I was lucky to have fantastic weather and had clear views of Pumlumon Fawr to my left all the way. The river starts at the huge peat bog near Bugeilyn. Apparently after heavy rain, small but perfect flint tools have been found in this area, this would imply that it might have been a favourite hunting area in times gone by.
Looking in the direction of Pumlumon Fawr from here the valley looks remote and spectacular, thick long grass covers the base and somewhere in there, the river widens and gathers speed in a tight meander down towards Nant y Moch. The county boundary follows the meander exactly. Following the bridleway south west, the Afon Hengwm on my left, several small streams needed to be crossed, then at a small ruin the bridleway crosses the stream at the foot of Craig yr Eglwys (rocky church) named I think because of the spire-like rocks forming the hillside. Opposite Craig yr Eglwys (the other side of Cwm Gwerin, the Afon Gwerin being a tributary to Afon Hengwm) the rocks are called Graig y Lluest (rocky rapture). It makes me wonder when were they named and by whom? Perhaps early Christians spent enough time here to give names to places of significance or maybe named by the residents of the now ruins which are no longer even named on the map. The two properties are named as Lluest Newydd and Hengwm-annedd according to the OS map for this area 1898, so too are the rocky hillsides named. It’s a wonderful place and the waterfall here is beautiful – I wanted to get closer to it and if the river had been negotiable where the bridleway crossed (old OS map shows a footbridge) I could have got nearer but the river crossing was not even a consideration, and this was in the summer.
So, I stuck to the same side of the river - open access land in any case and there seemed to be a track to follow. Up on my right at this point is Carn Hyddgen where (or in Hyddgen Valley) a mighty battle was fought and won by Owain Glyndŵr in the summer of 1401 killing 200 English men, so I’m sure it wouldn’t have seemed remote, beautiful and peaceful on the day of that gruesome battle. The river is easily crossed by a footbridge at the end of the valley and then a track can be followed back to Nant y Moch.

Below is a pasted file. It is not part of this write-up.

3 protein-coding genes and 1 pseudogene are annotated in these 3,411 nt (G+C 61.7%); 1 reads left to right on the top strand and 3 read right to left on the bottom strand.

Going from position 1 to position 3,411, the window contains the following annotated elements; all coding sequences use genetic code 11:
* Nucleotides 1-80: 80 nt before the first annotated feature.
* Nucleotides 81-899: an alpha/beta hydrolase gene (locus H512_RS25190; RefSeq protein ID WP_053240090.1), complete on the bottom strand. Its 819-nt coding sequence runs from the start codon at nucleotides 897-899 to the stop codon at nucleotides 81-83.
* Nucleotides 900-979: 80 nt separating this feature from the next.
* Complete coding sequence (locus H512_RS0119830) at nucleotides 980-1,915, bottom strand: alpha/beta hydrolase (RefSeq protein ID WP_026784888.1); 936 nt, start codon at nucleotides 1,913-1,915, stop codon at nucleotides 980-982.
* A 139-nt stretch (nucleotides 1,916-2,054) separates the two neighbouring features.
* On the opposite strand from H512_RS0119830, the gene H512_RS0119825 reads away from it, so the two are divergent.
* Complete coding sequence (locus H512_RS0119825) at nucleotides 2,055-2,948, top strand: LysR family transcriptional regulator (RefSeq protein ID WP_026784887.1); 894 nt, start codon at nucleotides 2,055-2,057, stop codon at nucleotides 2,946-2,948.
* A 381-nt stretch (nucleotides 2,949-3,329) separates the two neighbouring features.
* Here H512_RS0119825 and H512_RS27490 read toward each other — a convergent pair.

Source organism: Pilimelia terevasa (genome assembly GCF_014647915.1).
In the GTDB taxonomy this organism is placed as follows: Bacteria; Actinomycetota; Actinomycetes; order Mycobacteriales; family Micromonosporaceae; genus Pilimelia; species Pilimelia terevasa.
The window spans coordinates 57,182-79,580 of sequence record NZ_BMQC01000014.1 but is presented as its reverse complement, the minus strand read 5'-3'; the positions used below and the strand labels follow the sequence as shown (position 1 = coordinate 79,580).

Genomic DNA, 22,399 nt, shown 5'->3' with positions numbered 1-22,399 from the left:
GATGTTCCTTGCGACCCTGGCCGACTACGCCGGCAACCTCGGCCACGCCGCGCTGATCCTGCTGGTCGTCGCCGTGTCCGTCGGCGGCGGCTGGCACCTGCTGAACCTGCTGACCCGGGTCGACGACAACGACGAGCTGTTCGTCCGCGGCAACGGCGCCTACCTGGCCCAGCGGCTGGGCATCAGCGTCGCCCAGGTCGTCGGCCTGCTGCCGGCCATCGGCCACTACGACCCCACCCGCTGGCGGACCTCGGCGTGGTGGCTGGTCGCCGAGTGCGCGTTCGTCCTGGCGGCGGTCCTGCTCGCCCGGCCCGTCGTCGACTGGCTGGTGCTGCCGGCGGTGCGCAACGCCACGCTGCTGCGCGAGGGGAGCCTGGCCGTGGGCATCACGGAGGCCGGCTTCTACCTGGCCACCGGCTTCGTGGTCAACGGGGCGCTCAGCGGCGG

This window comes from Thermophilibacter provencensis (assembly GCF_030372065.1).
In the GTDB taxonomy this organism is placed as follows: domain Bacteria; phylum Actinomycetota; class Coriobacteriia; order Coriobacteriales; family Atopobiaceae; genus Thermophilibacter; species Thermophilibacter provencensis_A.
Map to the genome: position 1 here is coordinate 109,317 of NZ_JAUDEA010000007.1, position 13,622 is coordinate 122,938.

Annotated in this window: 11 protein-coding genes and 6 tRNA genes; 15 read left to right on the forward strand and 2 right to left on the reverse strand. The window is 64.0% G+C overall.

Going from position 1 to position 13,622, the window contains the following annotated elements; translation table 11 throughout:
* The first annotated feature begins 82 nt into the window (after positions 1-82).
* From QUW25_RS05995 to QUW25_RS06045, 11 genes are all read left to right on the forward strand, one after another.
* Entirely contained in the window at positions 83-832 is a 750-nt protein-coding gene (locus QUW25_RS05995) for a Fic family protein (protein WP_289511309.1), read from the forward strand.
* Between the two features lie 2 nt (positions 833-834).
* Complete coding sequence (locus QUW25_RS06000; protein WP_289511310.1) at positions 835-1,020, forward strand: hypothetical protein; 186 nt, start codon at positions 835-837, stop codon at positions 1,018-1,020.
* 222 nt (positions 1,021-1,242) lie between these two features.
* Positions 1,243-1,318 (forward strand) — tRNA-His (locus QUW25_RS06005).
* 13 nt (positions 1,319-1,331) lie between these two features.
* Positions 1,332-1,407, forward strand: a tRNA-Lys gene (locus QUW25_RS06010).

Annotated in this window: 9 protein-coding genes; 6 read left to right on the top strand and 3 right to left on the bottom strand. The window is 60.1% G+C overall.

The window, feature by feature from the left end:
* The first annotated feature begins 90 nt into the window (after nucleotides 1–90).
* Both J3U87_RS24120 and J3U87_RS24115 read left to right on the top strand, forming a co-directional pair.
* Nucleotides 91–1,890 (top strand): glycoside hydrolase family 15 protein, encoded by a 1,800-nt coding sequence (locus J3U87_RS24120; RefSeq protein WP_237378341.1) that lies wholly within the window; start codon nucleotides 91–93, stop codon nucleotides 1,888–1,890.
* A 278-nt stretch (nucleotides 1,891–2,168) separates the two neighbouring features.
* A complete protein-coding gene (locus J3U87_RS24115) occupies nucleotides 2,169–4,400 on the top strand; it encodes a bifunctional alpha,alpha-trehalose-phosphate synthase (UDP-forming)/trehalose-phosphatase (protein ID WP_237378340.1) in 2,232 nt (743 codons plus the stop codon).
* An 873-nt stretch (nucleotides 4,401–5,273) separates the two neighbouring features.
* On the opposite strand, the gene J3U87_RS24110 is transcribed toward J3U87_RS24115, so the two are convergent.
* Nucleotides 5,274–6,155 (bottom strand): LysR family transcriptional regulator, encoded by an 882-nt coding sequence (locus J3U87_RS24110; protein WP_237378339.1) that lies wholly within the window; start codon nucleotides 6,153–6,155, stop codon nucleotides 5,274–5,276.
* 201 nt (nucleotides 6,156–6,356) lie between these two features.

It is nice to think that history can never be changed; whatever happened on Pumlumon, whoever spent time there since its beginning. Only small clues have been left for us in some form, either by written documents or perhaps a lost flint tool - it all adds to the magical surroundings and experience. We can control the future, however, so let’s hope our great mass of rock, Pumlumon Fawr, will remain the same for centuries to come so that all generations who follow us can enjoy it just as we do.
Lastly here is a wonderful poem by T Hughes-Jones 1895-1966. He went to school in Tregaron and won the Literature Medal for his story, "Sgweier Hafila" at the 'National Eisteddfod' in 1940.
There aren’t many mountains that are worthy of a poem but Pumlumon Fawr has witnessed more than we can ever imagine leaving us with a wealth of history and intrigue - if only the rocks could talk.
Fe gysgai tair morwynig
Ar ben Pumlumon fawr,
Sef Hafren, Gwy a Rheidol
Yn disgwyl toriad gwawr.
Meddylient godi’n fore
A theithio’n rhydd a llon,
A chyrraedd cyn yr hwyrnos
Eu cartre ‘nghôl y don.
Dihunodd Gwy a Hafren
O’u cwsg yn fore iawn,
A daethant ‘rôl hir diethio
I’r môryn hwyr brynhawn.
Ond cysgodd Rheidol ieuanc
Heb bryder yn ei bron,
Ac wedi hwyr ddihuno
Rhuthrodd yn syth i’r don.
A dyna pam mae Hafren
A Gwy’n ymdroelli’n faith,
A Rheidol fach yn rhedeg
Yn syth i ben ei thaith.
Thank you to Dyfadd Wyn Morgan for the use of some of his photographs in this blog and for his company walking Pumlumon Fawr/ Hengwm.
References used for this blog
Wild Wales George Borrow
Exploring Wales William Condry
Kitbag Travel book – Wales
The Wye Valley – Ward Lock’s
Coflein and RCAHMW